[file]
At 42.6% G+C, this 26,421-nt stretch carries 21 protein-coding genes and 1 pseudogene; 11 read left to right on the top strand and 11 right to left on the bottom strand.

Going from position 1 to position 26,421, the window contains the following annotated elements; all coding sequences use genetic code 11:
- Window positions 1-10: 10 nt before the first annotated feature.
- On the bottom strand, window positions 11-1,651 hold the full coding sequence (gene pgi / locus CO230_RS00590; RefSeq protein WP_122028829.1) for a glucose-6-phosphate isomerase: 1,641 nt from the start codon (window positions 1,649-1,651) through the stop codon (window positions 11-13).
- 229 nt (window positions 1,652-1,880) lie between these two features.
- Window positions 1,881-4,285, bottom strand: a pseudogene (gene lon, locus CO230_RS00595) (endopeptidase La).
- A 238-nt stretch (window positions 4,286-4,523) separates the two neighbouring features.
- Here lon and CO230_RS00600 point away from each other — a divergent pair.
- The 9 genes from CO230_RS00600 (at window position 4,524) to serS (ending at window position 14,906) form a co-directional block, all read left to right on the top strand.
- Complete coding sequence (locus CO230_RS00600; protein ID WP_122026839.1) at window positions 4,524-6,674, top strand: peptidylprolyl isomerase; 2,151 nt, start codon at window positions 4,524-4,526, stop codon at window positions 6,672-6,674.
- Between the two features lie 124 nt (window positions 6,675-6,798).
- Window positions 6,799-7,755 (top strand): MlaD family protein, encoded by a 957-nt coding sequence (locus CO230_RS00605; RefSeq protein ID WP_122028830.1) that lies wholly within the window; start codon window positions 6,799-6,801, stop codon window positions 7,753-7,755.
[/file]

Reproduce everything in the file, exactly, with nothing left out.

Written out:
At 42.6% G+C, this 26,421-nt stretch carries 21 protein-coding genes and 1 pseudogene; 11 read left to right on the top strand and 11 right to left on the bottom strand.

Going from position 1 to position 26,421, the window contains the following annotated elements; all coding sequences use genetic code 11:
- Window positions 1-10: 10 nt before the first annotated feature.
- On the bottom strand, window positions 11-1,651 hold the full coding sequence (gene pgi / locus CO230_RS00590; RefSeq protein WP_122028829.1) for a glucose-6-phosphate isomerase: 1,641 nt from the start codon (window positions 1,649-1,651) through the stop codon (window positions 11-13).
- 229 nt (window positions 1,652-1,880) lie between these two features.
- Window positions 1,881-4,285, bottom strand: a pseudogene (gene lon, locus CO230_RS00595) (endopeptidase La).
- A 238-nt stretch (window positions 4,286-4,523) separates the two neighbouring features.
- Here lon and CO230_RS00600 point away from each other — a divergent pair.
- The 9 genes from CO230_RS00600 (at window position 4,524) to serS (ending at window position 14,906) form a co-directional block, all read left to right on the top strand.
- Complete coding sequence (locus CO230_RS00600; protein ID WP_122026839.1) at window positions 4,524-6,674, top strand: peptidylprolyl isomerase; 2,151 nt, start codon at window positions 4,524-4,526, stop codon at window positions 6,672-6,674.
- Between the two features lie 124 nt (window positions 6,675-6,798).
- Window positions 6,799-7,755 (top strand): MlaD family protein, encoded by a 957-nt coding sequence (locus CO230_RS00605; RefSeq protein ID WP_122028830.1) that lies wholly within the window; start codon window positions 6,799-6,801, stop codon window positions 7,753-7,755.